Number of bacteria in $2^{nd}$ hour = $60$.

Number of bacteria in $3^{rd}$ hour = $120$.

Number of bacteria in $4^{th}$ hour = $240$.

Ratio between $2^{nd}$ and $1^{st}$ terms is $\frac{60}{30} = 2$

Ratio between $3^{rd}$ and $2^{nd}$ terms is $\frac{120}{60} = 2$

Ratio between $4^{th}$ and $3^{rd}$ terms is $\frac{240}{120} = 2$

The ratio between consecutive terms of the sequence is the same.

Example 3: What will â‚¹$500$ amount to in $10$ years after its deposit in a bank which pays an annual interest rate of $10\%$ compounded annually?

Amount of money in the beginning of $1^{st}$ year = â‚¹$500$

Amount of money in the beginning of $2^{st}$ year = $500\left( 1 + \frac{10}{100}\right) =$ â‚¹$550$

Amount of money in the beginning of $3^{rd}$ year = $550\left( 1 + \frac{10}{100}\right) =$ â‚¹$605$

Amount of money in the beginning of $4^{th}$ year = $605\left( 1 + \frac{10}{100}\right) =$ â‚¹$665.50$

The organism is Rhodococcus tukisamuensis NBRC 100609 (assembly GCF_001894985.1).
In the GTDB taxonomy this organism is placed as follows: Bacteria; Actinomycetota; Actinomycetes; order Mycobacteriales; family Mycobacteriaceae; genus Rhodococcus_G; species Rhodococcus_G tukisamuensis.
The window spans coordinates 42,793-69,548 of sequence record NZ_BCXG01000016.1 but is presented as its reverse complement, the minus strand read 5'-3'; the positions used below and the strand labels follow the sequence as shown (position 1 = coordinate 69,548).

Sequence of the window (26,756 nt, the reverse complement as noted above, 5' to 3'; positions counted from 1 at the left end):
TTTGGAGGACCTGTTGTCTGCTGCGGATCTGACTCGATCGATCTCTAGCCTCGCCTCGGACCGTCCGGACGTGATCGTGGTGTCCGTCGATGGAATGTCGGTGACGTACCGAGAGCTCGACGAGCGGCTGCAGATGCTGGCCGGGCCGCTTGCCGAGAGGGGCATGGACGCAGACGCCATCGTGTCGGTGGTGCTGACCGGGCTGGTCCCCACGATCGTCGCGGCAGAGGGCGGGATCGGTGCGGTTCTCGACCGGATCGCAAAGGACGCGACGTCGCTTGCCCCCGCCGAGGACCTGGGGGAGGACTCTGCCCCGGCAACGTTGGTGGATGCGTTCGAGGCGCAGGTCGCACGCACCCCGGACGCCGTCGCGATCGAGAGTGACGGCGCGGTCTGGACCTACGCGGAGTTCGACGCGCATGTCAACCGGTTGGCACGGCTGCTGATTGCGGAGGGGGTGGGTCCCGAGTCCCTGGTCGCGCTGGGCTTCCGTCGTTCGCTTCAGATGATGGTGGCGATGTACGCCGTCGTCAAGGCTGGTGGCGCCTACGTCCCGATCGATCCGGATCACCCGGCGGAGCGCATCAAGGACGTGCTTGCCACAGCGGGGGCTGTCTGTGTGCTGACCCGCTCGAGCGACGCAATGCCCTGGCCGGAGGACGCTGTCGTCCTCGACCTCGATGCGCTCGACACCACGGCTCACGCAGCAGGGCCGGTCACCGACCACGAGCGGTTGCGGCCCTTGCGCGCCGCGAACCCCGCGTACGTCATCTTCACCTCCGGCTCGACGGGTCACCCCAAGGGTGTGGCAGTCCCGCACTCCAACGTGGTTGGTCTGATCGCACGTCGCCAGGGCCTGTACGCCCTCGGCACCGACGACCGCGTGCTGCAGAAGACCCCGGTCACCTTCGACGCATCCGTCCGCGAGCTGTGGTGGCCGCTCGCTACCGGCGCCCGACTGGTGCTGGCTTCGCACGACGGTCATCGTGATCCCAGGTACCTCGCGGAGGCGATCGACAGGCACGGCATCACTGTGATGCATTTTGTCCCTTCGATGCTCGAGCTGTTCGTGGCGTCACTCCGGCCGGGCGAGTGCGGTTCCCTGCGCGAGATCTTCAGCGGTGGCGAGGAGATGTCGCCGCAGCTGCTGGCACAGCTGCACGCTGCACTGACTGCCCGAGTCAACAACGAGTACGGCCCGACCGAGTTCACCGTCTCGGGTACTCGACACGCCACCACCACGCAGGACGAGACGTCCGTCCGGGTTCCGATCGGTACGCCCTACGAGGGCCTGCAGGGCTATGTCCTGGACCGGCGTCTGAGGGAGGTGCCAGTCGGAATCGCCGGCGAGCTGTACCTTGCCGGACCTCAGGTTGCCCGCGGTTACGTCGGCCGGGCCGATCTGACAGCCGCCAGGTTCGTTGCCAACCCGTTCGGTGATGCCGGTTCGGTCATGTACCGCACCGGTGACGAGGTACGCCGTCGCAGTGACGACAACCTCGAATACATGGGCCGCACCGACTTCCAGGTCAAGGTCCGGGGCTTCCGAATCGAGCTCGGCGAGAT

Ratio between $2^{nd}$ and $1^{st}$ terms is $\frac{550}{500} = \frac{11}{10}$

Ratio between $3^{rd}$ and $2^{nd}$ terms is $\frac{605}{550} = \frac{11}{10}$

Ratio between $4^{th}$ and $3^{rd}$ terms is $\frac{665.50}{605} = \frac{11}{10}$

The ratio between consecutive terms of the sequence is the same.

Note:

• A GP is an increasing GP when the common ratio $r \gt 1$
• A GP is a decreasing GP when the common ratio $r \lt 1$
• A GP is a constant GP when the common ratio $r = 1$

## nth Term of Geometric Progression

The general term (or) $n^{th}$ term of a GP whose first term is $a$ and the common ratio is $r$ is given by the formula $a_n = ar^{n-1}$.